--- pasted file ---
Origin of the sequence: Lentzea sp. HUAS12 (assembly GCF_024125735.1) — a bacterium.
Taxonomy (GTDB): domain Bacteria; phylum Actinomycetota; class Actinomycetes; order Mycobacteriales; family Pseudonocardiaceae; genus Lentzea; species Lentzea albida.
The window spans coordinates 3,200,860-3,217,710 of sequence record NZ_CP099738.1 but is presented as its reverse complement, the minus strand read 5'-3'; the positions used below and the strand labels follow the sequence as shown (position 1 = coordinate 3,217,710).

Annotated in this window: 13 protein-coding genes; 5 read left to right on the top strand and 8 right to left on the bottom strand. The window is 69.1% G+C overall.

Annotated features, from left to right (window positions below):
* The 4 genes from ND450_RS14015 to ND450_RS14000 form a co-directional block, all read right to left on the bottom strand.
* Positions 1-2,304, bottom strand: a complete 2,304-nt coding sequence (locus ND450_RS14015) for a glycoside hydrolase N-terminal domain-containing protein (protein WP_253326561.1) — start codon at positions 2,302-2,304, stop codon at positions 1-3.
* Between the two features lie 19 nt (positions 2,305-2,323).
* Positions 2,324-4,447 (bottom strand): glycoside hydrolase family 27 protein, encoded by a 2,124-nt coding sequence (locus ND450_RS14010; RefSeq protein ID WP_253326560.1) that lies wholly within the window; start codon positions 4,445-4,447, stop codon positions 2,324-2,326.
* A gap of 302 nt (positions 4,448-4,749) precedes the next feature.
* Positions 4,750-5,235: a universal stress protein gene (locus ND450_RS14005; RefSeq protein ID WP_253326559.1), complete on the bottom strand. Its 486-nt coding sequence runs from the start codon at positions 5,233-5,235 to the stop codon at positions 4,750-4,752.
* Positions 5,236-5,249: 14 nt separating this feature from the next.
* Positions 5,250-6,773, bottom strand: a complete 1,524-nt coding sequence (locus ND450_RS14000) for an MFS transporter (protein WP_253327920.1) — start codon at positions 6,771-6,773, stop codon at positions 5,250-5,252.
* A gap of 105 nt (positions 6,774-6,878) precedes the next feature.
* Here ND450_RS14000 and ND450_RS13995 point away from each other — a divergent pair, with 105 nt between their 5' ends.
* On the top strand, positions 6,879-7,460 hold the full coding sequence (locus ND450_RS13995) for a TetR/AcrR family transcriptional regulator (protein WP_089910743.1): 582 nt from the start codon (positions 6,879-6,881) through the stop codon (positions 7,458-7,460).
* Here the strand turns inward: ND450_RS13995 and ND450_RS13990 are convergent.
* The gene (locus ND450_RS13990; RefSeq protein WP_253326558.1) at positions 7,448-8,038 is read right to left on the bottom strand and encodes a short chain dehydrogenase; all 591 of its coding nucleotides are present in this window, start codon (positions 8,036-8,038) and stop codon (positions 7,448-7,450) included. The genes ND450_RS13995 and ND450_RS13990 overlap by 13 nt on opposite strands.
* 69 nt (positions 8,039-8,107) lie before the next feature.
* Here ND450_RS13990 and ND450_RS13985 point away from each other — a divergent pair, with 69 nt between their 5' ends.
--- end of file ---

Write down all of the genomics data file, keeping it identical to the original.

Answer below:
Origin of the sequence: Lentzea sp. HUAS12 (assembly GCF_024125735.1) — a bacterium.
Taxonomy (GTDB): domain Bacteria; phylum Actinomycetota; class Actinomycetes; order Mycobacteriales; family Pseudonocardiaceae; genus Lentzea; species Lentzea albida.
The window spans coordinates 3,200,860-3,217,710 of sequence record NZ_CP099738.1 but is presented as its reverse complement, the minus strand read 5'-3'; the positions used below and the strand labels follow the sequence as shown (position 1 = coordinate 3,217,710).

Annotated in this window: 13 protein-coding genes; 5 read left to right on the top strand and 8 right to left on the bottom strand. The window is 69.1% G+C overall.

Annotated features, from left to right (window positions below):
* The 4 genes from ND450_RS14015 to ND450_RS14000 form a co-directional block, all read right to left on the bottom strand.
* Positions 1-2,304, bottom strand: a complete 2,304-nt coding sequence (locus ND450_RS14015) for a glycoside hydrolase N-terminal domain-containing protein (protein WP_253326561.1) — start codon at positions 2,302-2,304, stop codon at positions 1-3.
* Between the two features lie 19 nt (positions 2,305-2,323).
* Positions 2,324-4,447 (bottom strand): glycoside hydrolase family 27 protein, encoded by a 2,124-nt coding sequence (locus ND450_RS14010; RefSeq protein ID WP_253326560.1) that lies wholly within the window; start codon positions 4,445-4,447, stop codon positions 2,324-2,326.
* A gap of 302 nt (positions 4,448-4,749) precedes the next feature.
* Positions 4,750-5,235: a universal stress protein gene (locus ND450_RS14005; RefSeq protein ID WP_253326559.1), complete on the bottom strand. Its 486-nt coding sequence runs from the start codon at positions 5,233-5,235 to the stop codon at positions 4,750-4,752.
* Positions 5,236-5,249: 14 nt separating this feature from the next.
* Positions 5,250-6,773, bottom strand: a complete 1,524-nt coding sequence (locus ND450_RS14000) for an MFS transporter (protein WP_253327920.1) — start codon at positions 6,771-6,773, stop codon at positions 5,250-5,252.
* A gap of 105 nt (positions 6,774-6,878) precedes the next feature.
* Here ND450_RS14000 and ND450_RS13995 point away from each other — a divergent pair, with 105 nt between their 5' ends.
* On the top strand, positions 6,879-7,460 hold the full coding sequence (locus ND450_RS13995) for a TetR/AcrR family transcriptional regulator (protein WP_089910743.1): 582 nt from the start codon (positions 6,879-6,881) through the stop codon (positions 7,458-7,460).
* Here the strand turns inward: ND450_RS13995 and ND450_RS13990 are convergent.
* The gene (locus ND450_RS13990; RefSeq protein WP_253326558.1) at positions 7,448-8,038 is read right to left on the bottom strand and encodes a short chain dehydrogenase; all 591 of its coding nucleotides are present in this window, start codon (positions 8,036-8,038) and stop codon (positions 7,448-7,450) included. The genes ND450_RS13995 and ND450_RS13990 overlap by 13 nt on opposite strands.
* 69 nt (positions 8,039-8,107) lie before the next feature.
* Here ND450_RS13990 and ND450_RS13985 point away from each other — a divergent pair, with 69 nt between their 5' ends.